Tikrit: Suicide bombers killed 24 people in Central Iraq as they attacked a mosque and later a hospital where the victims were being treated, officials said on Saturday.

The attacks came a day after a spate of coordinated bombings in west Iraq killed 10 people.

The Friday's violence in Tikrit, 160 kilometres north of Baghdad wounded 75 people including two members of Salaheddin provincial council, a senior policeman and a judge.

 "The first attack killed 19 people and we treated 72 wounded," said a doctor at Tikrit hospital, speaking on condition of anonymity.

A suicide bomb attack on the hospital, timed to coincide with an MP's visit with the victims, killed a further five and wounded three, he said, adding the lawmaker was unscathed but two of his bodyguards were dead.

A provincial security official, who also did not want to be named, confirmed both tolls. An interior ministry official in Baghdad said 23 people were killed and 60 wounded in the two attacks.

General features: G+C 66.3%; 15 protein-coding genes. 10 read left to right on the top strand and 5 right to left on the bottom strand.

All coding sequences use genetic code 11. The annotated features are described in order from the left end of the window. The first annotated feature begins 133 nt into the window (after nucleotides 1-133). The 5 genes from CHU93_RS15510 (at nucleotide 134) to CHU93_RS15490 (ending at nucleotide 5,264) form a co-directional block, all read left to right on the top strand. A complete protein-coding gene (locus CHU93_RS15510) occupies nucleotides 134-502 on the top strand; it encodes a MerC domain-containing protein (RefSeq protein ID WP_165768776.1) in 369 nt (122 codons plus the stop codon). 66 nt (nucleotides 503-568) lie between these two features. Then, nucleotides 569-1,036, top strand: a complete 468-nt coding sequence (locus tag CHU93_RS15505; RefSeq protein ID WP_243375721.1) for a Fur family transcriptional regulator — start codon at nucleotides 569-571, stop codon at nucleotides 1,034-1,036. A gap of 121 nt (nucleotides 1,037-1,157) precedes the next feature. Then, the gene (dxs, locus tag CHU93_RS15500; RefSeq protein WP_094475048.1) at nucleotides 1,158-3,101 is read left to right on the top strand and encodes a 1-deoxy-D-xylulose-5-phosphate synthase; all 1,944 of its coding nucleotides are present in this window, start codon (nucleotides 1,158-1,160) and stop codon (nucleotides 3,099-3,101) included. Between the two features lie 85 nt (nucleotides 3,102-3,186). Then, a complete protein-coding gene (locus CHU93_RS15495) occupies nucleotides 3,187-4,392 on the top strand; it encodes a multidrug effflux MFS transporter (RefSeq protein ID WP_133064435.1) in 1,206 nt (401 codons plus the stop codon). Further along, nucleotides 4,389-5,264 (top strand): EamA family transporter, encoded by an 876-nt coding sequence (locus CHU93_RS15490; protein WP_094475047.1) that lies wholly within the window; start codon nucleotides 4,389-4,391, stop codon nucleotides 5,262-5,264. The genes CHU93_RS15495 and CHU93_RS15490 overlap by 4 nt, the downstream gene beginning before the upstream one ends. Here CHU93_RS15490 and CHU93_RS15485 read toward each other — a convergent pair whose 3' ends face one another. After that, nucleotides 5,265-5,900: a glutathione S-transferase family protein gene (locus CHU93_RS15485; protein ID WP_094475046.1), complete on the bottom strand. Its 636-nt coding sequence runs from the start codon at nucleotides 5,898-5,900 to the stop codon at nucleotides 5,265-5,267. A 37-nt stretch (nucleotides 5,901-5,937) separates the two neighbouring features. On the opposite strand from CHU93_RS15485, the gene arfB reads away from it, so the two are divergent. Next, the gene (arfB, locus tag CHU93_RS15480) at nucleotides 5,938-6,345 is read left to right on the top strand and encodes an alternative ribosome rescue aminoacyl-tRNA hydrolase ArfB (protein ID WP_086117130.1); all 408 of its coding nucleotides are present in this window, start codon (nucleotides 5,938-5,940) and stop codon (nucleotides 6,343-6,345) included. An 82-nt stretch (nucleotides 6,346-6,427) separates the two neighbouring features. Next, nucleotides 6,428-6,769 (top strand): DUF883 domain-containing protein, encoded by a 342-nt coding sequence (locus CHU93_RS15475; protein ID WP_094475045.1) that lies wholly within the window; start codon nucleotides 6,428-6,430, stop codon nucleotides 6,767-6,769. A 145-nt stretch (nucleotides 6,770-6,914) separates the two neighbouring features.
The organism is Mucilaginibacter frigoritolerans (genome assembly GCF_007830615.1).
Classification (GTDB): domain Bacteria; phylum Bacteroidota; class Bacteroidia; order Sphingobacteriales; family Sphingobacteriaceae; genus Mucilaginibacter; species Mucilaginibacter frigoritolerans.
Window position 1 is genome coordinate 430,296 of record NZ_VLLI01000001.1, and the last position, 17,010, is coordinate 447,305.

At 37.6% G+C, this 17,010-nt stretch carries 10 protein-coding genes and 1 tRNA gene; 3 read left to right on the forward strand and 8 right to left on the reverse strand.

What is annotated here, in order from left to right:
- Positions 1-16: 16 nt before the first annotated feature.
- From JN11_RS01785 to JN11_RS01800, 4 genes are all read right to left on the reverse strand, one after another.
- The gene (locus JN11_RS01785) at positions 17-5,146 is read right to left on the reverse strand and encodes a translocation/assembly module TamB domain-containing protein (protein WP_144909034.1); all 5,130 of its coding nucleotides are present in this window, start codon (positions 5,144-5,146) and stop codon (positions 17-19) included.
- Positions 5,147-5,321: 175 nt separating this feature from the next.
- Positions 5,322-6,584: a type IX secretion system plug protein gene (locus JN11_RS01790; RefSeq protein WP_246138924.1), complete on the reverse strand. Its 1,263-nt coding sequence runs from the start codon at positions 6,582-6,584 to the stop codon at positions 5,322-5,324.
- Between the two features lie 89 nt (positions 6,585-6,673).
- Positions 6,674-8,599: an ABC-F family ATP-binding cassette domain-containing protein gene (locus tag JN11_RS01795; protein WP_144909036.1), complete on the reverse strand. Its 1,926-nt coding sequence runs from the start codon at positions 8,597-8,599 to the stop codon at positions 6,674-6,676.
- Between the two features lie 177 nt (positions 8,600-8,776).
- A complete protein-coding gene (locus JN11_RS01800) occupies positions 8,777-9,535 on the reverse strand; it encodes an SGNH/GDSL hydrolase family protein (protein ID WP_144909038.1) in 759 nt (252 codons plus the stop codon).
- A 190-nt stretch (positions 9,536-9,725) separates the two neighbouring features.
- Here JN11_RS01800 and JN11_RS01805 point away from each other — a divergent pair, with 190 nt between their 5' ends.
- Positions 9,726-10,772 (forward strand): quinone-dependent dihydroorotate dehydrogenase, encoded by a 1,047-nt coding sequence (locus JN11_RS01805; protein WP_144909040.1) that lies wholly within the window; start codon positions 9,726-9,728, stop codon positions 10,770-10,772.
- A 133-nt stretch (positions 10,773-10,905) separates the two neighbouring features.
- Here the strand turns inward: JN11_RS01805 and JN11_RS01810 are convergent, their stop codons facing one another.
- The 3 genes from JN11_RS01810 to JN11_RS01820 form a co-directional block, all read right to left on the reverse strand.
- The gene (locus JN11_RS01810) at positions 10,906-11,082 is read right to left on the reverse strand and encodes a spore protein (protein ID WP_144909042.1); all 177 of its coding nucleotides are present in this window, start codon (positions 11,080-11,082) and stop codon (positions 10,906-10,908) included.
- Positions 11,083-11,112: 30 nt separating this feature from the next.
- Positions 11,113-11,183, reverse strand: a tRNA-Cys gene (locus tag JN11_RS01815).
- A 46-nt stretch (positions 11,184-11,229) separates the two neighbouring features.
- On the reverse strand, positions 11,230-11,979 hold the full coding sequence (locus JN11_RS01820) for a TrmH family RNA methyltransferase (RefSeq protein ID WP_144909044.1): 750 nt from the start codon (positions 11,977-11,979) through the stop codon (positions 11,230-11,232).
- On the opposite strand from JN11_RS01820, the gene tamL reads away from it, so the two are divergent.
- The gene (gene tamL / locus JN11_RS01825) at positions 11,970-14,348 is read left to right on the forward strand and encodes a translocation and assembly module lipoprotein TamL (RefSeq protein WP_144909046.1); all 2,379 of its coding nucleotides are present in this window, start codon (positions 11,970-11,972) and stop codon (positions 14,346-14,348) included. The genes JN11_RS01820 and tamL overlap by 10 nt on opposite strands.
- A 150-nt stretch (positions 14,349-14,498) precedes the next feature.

The first bomb, hidden inside a fuel canister, exploded as worshippers were leaving the mosque in the tightly secured area of central Tikrit that is home to provincial government offices on the main Muslim day of prayer at around 0945 GMT.

The suicide attack occurred about eight hours later in the evening, as lawmaker Mutasher al-Samarrai visited victims at the hospital.

This violence was the worst in Tikrit since a March 29 Al-Qaeda raid on the city's provincial council offices, which led to a bloody hours-long gun battle with security forces that left 58 people dead.

Tikrit was the hometown of now executed dictator Saddam Hussein and is the capital of mainly Sunni Arab Salaheddin province which was a key battleground in the insurgency that followed the US-led invasion of 2003.

On Thursday, at least three explosions killed 10 people in the western city of Ramadi.

 The two days of violence raise questions over the ability of Iraqi forces to secure the country, with 45,000 American troops due to withdraw at the end of the year under the terms of a bilateral security pact.

 Violence in Iraq is down from its peak in 2006 and 2007 but attacks remain common. A total of 177 people died in May as a result of violence, according to official figures.